Module 2: Performance Pedagogy
This module places a strong emphasis on performance focusing on choral conducting techniques. The course will deliver insights into practical matters such as vocal health and warm ups; writing choral arrangements; rehearsal techniques; interpretation; improvisation, developing the ability to read, analyze and interpret a choral score. The course will include coordination, confidence and techniques necessary to rehearse and perform a work for choir as well as the skills of critique and analysis.
Module 3: Irish Music and Culture
This module will explore traditional Irish music in both general and educational settings as a way of deepening the quality of participant understanding of the links between music and culture. Strategies which will equip participants with practical skills to develop their music performance and their level of engagement and mastery of concepts relating to Irish traditional music will be explored. Aural skills will be developed to extend participant experience of "learning by ear" through group music-making. Lectures on the contributions of key pioneers in the field will provide a theoretical backdrop to this primarily practical module.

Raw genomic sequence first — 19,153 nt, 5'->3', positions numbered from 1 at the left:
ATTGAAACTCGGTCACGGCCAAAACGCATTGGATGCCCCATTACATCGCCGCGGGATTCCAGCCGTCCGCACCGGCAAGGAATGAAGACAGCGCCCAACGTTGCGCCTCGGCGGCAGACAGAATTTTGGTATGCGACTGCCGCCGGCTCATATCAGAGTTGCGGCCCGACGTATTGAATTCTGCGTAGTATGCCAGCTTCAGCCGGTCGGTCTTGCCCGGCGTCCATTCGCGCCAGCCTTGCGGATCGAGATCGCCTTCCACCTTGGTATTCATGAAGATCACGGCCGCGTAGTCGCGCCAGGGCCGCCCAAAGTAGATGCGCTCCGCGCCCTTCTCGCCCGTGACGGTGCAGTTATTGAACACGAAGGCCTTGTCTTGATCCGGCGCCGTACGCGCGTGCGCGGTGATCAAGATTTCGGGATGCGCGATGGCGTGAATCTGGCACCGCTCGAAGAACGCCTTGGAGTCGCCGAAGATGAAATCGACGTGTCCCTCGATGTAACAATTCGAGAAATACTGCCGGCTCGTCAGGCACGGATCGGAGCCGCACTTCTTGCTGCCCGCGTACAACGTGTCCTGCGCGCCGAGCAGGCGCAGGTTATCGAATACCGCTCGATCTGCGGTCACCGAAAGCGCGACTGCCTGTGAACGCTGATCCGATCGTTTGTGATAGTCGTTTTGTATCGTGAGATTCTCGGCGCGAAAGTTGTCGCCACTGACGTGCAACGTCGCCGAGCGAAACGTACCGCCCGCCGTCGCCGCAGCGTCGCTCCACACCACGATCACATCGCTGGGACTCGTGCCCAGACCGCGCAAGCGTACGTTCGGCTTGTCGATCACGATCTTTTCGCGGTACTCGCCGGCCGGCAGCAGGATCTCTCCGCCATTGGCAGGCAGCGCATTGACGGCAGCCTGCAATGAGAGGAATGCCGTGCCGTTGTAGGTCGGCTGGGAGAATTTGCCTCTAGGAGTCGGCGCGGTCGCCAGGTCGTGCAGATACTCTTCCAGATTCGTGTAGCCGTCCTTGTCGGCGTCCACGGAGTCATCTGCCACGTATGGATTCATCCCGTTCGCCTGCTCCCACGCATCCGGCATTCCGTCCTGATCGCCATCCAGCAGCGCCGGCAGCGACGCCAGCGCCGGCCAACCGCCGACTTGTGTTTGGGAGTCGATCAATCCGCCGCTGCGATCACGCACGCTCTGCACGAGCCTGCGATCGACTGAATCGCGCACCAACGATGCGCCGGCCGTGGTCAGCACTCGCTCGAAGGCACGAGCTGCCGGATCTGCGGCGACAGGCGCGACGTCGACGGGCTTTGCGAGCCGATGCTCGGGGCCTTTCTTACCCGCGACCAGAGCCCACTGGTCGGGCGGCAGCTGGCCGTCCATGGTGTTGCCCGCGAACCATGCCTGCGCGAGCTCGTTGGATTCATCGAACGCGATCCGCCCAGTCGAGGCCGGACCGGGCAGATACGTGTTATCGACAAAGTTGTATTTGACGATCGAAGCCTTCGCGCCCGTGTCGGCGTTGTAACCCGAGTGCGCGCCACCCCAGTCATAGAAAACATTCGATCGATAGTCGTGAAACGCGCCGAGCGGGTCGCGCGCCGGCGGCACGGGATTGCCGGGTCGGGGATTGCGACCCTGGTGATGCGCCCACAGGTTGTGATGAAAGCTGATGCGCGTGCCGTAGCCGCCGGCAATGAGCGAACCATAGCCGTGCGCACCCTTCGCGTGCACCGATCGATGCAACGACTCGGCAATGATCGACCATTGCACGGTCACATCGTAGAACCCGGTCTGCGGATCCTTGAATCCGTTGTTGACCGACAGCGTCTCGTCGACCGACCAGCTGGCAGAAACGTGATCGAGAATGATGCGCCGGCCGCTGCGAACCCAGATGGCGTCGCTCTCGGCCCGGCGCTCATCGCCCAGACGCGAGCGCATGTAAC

Module 4: Blended Learning Critical Reading Seminar
The critical reading assignment is designed to allow students to formulate an overview and assessment of varying methods and approaches to Music teaching. In-depth reading is organised around a structured theme, which requires critical evaluation of the readings, and students are encouraged to establish contact with a number of other students on the programme with whom they will share and critically discuss their responses to the texts (peer-buddies). This reading module seeks to increase students' critical awareness, ability to discuss theoretical concepts, relate theory to practice and engage in the learning of others.
During the Summer School, students will be introduced to the major conventions in professional and academic writing and research methodology in preparation for completion of their coursework assignments.
Teaching and learning strategies
Students will be involved in practice focused workshops and seminars covering approaches to Music in formal and non-formal educational settings. Each of the four modules is individually assessed. A variety of methods including projects, case studies, portfolios, reports and essays are used. The integration of theory and practice is stressed in the content of the modules and in the assessments. Experiential and active teaching and learning strategies are used in the presentation of modules. Full details regarding the specific nature of assessment is provided at the start of each module.